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Teens start bullying support group

Xavier Smith • Oct 10, 2017 at 6:18 PM

Two Wilson County teens have started a support group in hopes of helping those who are bullied, suffer from depression and anxiety and want help with their issues.

“We felt like it was needed to start a prevention support group to let people know they have someone. There are people that care and they shouldn’t feel like they’re alone,” said 2017 Watertown High School graduate B.J. York. “There are people in this community who want to help them.”

York said she was bullied for two years at Watertown and joined McGill to help others realize there are other options besides suicide and self-harm.

“In the community, we need to be there for each other, and we need to stop bullying, and we need to be there for people who suffer from depression and anxiety and suicidal thoughts or actions. It’s sad to say it takes one person to take their own life before people decide it’s a problem,” York said.

McGill, a junior, said she was also the target of bullies during her time at Lebanon High School, and she thinks the tide is starting to turn at the school.

“It’s bad,” she said. “I feel like it’s kind of hard for the school to address it. What are they going to do? I feel like they could be doing more, and now that everybody’s freaking out, they’re going to start addressing it more now.”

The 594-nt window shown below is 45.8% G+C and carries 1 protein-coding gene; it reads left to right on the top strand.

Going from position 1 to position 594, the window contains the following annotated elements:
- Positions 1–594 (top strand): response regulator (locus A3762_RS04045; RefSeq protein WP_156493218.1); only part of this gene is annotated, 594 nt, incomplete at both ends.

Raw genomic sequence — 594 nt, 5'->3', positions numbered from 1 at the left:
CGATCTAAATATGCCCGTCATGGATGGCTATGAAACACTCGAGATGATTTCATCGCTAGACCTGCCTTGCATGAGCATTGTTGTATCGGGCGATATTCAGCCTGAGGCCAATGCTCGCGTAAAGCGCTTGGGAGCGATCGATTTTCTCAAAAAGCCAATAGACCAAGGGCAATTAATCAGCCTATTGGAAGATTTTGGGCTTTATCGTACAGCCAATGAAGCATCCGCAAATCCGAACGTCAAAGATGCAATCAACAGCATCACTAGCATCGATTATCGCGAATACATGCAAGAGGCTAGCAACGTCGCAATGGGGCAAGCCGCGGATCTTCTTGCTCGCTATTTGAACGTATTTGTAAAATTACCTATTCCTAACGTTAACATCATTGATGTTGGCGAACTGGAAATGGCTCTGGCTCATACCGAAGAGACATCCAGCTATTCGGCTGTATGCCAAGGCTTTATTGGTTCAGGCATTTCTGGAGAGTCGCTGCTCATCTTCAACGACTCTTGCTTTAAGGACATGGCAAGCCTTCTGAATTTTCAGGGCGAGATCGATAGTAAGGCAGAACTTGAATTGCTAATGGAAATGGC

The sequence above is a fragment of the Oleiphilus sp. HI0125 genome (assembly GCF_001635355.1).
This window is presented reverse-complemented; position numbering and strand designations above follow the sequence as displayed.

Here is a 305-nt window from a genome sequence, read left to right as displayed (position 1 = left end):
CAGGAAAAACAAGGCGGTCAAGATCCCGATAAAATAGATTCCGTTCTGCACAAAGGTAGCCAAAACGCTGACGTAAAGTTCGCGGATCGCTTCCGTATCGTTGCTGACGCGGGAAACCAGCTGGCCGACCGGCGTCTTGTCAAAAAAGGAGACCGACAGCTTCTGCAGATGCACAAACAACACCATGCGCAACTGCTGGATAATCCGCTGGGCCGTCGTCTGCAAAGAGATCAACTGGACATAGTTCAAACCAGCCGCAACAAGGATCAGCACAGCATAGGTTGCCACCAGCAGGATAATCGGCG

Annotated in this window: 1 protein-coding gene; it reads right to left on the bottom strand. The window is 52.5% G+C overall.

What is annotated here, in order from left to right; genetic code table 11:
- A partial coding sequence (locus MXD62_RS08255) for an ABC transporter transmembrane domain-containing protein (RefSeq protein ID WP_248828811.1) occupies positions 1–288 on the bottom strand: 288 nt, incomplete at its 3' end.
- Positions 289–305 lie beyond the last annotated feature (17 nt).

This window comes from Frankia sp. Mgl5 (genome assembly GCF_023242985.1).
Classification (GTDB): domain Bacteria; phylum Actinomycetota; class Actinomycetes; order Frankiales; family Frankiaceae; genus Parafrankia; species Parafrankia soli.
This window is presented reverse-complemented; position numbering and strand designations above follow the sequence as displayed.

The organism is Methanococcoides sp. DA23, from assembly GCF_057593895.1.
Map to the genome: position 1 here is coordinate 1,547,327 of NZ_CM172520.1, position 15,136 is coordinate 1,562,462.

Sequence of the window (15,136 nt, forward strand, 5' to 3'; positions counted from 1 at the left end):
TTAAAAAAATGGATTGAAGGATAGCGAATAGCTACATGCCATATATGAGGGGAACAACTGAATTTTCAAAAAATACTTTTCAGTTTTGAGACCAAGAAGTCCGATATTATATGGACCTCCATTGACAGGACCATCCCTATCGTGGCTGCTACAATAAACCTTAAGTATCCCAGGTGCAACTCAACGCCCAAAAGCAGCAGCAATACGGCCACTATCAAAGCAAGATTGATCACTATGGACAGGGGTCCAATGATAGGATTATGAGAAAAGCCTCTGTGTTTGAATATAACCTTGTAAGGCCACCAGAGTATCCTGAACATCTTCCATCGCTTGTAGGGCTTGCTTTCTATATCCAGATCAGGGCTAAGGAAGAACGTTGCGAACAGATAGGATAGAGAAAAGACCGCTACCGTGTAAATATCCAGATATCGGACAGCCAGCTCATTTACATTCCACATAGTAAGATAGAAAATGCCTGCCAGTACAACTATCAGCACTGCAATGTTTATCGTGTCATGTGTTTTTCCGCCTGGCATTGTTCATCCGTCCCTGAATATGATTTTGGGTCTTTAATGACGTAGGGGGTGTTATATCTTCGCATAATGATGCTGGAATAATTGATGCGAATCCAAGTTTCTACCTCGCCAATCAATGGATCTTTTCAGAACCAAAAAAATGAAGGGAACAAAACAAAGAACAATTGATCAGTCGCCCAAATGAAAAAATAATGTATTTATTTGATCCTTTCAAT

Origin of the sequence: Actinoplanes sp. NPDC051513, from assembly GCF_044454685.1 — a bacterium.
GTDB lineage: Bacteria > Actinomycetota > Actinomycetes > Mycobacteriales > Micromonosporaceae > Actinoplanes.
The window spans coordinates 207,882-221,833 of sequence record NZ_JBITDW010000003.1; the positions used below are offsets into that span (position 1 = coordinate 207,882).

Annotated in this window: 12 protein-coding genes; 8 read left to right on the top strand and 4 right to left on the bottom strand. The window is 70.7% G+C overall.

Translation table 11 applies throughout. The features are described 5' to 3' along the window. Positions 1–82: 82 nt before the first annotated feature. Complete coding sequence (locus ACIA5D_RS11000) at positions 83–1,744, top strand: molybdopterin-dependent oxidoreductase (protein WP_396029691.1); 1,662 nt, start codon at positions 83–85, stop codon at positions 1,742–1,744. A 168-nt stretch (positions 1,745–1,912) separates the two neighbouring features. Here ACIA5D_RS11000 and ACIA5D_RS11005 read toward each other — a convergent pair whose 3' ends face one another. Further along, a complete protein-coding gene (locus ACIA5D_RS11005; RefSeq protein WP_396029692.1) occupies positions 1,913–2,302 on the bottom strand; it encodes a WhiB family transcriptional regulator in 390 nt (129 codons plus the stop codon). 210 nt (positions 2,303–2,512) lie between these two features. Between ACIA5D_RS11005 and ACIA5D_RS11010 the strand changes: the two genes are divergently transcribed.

“For C.J. to be going through it and realize that she’s not alone and doesn’t want other people to think they are too and want to help is really amazing,” said Tina O’Connell, McGill’s grandmother.

O’Connell said she became upset when she read recent online bullying testimonies from students and parents.

“It makes me mad. We’ve been trying to get help for over a year. We knew there was a problem, but we didn’t know other people were going through the same thing,” she said.

Lebanon High School and Wilson County Schools officials and the Wilson County Sheriff’s Office will join forces Tuesday at Lebanon High School to address issues related to bullying, cyber bullying, harassment and suicide prevention and awareness.

“Within this past week, I feel like a lot of people have stepped up,” said York, who said she believes depression, bullying and suicide have not received the attention they warrant. “Suicide is not supposed to be taken lightly. It’s a serious matter.”

The support group will meet each Tuesday in different locations throughout the community and feature activities such as nature walks, bowling and more.

“We’re going to be like one big family,” York said.

The group said more information about the support group would be shared online through a Facebook group.

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